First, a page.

Pope Francis has toughened up anti-abuse legislation in the Church by removing secrecy obligations from investigations and raising the age threshold for offences concerning the pornographic images of minors.
The use of “pontifical secrecy” in abuse cases has been criticised by survivors who say it is an obstacle to transparency, and there were repeated calls for changes to be made to the law during the February summit into abuse.
The Vatican today released the Pope’s new instruction on the “confidentiality of legal proceedings” stating that “the pontifical secret does not apply to accusations, trials and decisions” concerning abuse cases, including for bishops accused of covering up. The thrust of the reform moves the Church away from secrecy to maintaining confidentiality which protects an individual’s reputation and safeguards the integrity of an investigation.
Francis’ ruling states that anyone filing a report, or “alleges to have been harmed” will “not be bound by any obligation of silence with regard to matters involving the case”. It adds that confidentiality in an investigation “shall not prevent the fulfilment of the obligations laid down in all places by civil laws, including any reporting obligations, and the execution of enforceable requests of civil judicial authorities”.
The change in the law tackles a long-held complaint that the pontifical secret prevented co-operation with statutory bodies. Officials have in the past cited the Church law on secrecy has a reason not to report cases. Pontifical secrecy is a code of confidentiality which operates over certain matters in the Church – the penalty for breaking the secret is excommunication.
Along with the new ruling on investigations, the Pope has redefined child pornography offences as any material concerning minors under the age of 18. Previously it had been 14.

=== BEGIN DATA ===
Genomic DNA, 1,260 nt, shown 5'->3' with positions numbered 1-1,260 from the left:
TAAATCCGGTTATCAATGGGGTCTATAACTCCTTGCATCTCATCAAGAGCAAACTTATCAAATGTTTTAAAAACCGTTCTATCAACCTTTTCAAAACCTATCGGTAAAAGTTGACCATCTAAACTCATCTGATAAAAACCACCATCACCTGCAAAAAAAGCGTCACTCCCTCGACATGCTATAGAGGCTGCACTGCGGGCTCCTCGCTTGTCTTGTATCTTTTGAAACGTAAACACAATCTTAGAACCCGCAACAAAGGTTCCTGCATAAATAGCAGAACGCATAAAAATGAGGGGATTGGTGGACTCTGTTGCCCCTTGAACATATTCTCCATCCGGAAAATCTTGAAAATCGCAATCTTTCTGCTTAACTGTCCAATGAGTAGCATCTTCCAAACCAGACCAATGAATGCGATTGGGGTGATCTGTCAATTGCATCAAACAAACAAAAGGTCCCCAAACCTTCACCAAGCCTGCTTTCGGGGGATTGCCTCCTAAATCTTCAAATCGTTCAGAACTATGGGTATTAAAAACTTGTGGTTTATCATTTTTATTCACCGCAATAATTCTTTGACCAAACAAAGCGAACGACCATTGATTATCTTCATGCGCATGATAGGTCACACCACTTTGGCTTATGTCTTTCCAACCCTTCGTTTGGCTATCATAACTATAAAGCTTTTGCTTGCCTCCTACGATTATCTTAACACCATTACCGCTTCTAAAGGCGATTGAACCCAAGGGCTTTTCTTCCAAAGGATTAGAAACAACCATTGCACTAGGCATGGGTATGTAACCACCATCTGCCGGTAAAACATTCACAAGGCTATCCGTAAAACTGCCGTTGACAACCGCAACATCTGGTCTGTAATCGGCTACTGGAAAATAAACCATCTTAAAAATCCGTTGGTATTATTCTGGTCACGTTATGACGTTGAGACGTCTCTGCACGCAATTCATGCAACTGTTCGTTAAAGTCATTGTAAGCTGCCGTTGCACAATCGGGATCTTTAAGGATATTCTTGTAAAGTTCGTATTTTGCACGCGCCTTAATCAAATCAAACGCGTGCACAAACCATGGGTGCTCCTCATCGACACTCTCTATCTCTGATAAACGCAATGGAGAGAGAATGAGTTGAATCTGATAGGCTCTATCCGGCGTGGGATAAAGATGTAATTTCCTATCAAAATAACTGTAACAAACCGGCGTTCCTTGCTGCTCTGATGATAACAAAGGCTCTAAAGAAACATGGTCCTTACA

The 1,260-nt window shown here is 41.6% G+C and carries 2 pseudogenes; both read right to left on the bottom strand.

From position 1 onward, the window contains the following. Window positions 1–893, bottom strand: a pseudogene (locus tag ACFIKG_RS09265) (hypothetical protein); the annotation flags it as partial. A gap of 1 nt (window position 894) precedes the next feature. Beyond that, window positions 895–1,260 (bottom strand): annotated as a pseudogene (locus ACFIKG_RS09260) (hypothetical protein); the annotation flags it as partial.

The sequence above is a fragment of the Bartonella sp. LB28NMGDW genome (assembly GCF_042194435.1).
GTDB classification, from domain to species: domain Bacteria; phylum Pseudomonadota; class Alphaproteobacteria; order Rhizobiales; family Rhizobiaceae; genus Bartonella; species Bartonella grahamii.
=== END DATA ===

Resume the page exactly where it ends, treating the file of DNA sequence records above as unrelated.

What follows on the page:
Francis has amended Pope John Paul II’s 2001 law “Sacramentorum Sanctitatis Tutela”, so it now applies to “the acquisition, possession or distribution by a cleric of pornographic images of minors under the age of eighteen, for purposes of sexual gratification, by whatever means or using whatever technology”.
One of those calling for changes to the pontifical secret has been the Archbishop of Malta, Charles Scicluna, a long-time investigator into clerical sexual abuse cases. He also serves in a senior role at the Congregation for the Doctrine of the Faith where he judges cases. The archbishop described the latest ruling as an “epochal decision” and a step toward transparency.
In an interview with Vatican News, Archbishop Scicluna said in the past that people “easily quoted the pontifical secret because that was the state of the law, in order to say that they could not, and that they were not, authorised to share information with either state authorities or the victims.”
He added: “Now that impediment, we might call it that way, has been lifted, and the pontifical secret is no more an excuse.”
Meanwhile, Professor Giuseppe Dalle Torre, the recently appointed Vatican City State prosecutor, said it signalled a shift in attitude from “diffidence and defensiveness” towards state systems to “an attitude of trust and healthy collaboration”.
Archbishop Scicluna, who investigated the abuse crisis in Chile and the abusive founder of the Legionaries of Christ movement, Fr Marcial Maciel, said that sharing information with “statutory authorities and to victims is something that is being facilitated by this new law”.
The archbishop explained that while documents in a trial are not available in the public domain they are accessible to “authorities, or people who are interested parties, and authorities who have a statutory jurisdiction over the matter”.
In England and Wales the Holy See has been criticised for a lack of co-operation with The Independent Inquiry into Child Sexual Abuse.
Archbishop Scicluna explained in his interview that information would be shared following a “specific request” in accordance with international law.
“When it comes, for example, to information that the Holy See has asked to share, one has to follow the international rules: that is, that there has to be a specific request, and that all the formalities of international law are to be followed,” he said. “But otherwise, on the local level, although they are not public domain, communication with statutory authorities and the sharing of information and documentation are facilitated.”